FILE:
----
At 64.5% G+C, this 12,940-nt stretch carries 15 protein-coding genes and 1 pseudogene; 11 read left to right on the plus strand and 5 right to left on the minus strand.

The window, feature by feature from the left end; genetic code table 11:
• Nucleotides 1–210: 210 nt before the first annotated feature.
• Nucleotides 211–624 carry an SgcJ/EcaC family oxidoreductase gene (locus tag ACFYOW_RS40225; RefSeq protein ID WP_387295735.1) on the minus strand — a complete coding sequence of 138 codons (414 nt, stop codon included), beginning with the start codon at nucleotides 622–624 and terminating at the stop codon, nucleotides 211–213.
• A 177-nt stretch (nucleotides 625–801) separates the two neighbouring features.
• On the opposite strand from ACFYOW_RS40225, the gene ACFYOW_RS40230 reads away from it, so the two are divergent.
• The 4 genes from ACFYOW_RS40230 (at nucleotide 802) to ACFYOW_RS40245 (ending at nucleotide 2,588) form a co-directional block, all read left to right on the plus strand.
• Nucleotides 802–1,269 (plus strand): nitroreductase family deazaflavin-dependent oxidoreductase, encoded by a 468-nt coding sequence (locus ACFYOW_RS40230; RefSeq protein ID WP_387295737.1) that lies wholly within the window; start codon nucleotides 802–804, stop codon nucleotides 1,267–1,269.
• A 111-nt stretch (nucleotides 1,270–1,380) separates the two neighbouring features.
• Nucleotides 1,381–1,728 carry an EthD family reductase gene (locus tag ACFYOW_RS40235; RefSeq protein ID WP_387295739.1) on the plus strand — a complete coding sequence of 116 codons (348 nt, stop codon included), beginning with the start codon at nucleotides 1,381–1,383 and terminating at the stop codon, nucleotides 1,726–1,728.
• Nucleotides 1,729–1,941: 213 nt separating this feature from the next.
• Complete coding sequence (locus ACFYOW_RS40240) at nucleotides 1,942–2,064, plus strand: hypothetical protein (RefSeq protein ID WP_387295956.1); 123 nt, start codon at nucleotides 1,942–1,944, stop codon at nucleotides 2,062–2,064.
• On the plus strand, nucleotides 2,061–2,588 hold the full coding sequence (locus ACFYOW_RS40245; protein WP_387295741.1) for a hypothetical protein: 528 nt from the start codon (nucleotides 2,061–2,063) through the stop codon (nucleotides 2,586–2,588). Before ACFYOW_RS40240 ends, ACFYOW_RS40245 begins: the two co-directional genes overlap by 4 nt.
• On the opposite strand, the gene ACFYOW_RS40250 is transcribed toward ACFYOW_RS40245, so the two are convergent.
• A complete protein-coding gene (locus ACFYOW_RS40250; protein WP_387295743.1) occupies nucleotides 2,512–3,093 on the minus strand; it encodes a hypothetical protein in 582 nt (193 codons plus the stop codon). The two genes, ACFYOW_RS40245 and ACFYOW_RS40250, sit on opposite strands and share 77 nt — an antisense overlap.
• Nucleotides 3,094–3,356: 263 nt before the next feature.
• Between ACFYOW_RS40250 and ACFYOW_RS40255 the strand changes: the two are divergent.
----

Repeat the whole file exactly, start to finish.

At 64.5% G+C, this 12,940-nt stretch carries 15 protein-coding genes and 1 pseudogene; 11 read left to right on the plus strand and 5 right to left on the minus strand.

The window, feature by feature from the left end; genetic code table 11:
• Nucleotides 1–210: 210 nt before the first annotated feature.
• Nucleotides 211–624 carry an SgcJ/EcaC family oxidoreductase gene (locus tag ACFYOW_RS40225; RefSeq protein ID WP_387295735.1) on the minus strand — a complete coding sequence of 138 codons (414 nt, stop codon included), beginning with the start codon at nucleotides 622–624 and terminating at the stop codon, nucleotides 211–213.
• A 177-nt stretch (nucleotides 625–801) separates the two neighbouring features.
• On the opposite strand from ACFYOW_RS40225, the gene ACFYOW_RS40230 reads away from it, so the two are divergent.
• The 4 genes from ACFYOW_RS40230 (at nucleotide 802) to ACFYOW_RS40245 (ending at nucleotide 2,588) form a co-directional block, all read left to right on the plus strand.
• Nucleotides 802–1,269 (plus strand): nitroreductase family deazaflavin-dependent oxidoreductase, encoded by a 468-nt coding sequence (locus ACFYOW_RS40230; RefSeq protein ID WP_387295737.1) that lies wholly within the window; start codon nucleotides 802–804, stop codon nucleotides 1,267–1,269.
• A 111-nt stretch (nucleotides 1,270–1,380) separates the two neighbouring features.
• Nucleotides 1,381–1,728 carry an EthD family reductase gene (locus tag ACFYOW_RS40235; RefSeq protein ID WP_387295739.1) on the plus strand — a complete coding sequence of 116 codons (348 nt, stop codon included), beginning with the start codon at nucleotides 1,381–1,383 and terminating at the stop codon, nucleotides 1,726–1,728.
• Nucleotides 1,729–1,941: 213 nt separating this feature from the next.
• Complete coding sequence (locus ACFYOW_RS40240) at nucleotides 1,942–2,064, plus strand: hypothetical protein (RefSeq protein ID WP_387295956.1); 123 nt, start codon at nucleotides 1,942–1,944, stop codon at nucleotides 2,062–2,064.
• On the plus strand, nucleotides 2,061–2,588 hold the full coding sequence (locus ACFYOW_RS40245; protein WP_387295741.1) for a hypothetical protein: 528 nt from the start codon (nucleotides 2,061–2,063) through the stop codon (nucleotides 2,586–2,588). Before ACFYOW_RS40240 ends, ACFYOW_RS40245 begins: the two co-directional genes overlap by 4 nt.
• On the opposite strand, the gene ACFYOW_RS40250 is transcribed toward ACFYOW_RS40245, so the two are convergent.
• A complete protein-coding gene (locus ACFYOW_RS40250; protein WP_387295743.1) occupies nucleotides 2,512–3,093 on the minus strand; it encodes a hypothetical protein in 582 nt (193 codons plus the stop codon). The two genes, ACFYOW_RS40245 and ACFYOW_RS40250, sit on opposite strands and share 77 nt — an antisense overlap.
• Nucleotides 3,094–3,356: 263 nt before the next feature.
• Between ACFYOW_RS40250 and ACFYOW_RS40255 the strand changes: the two are divergent.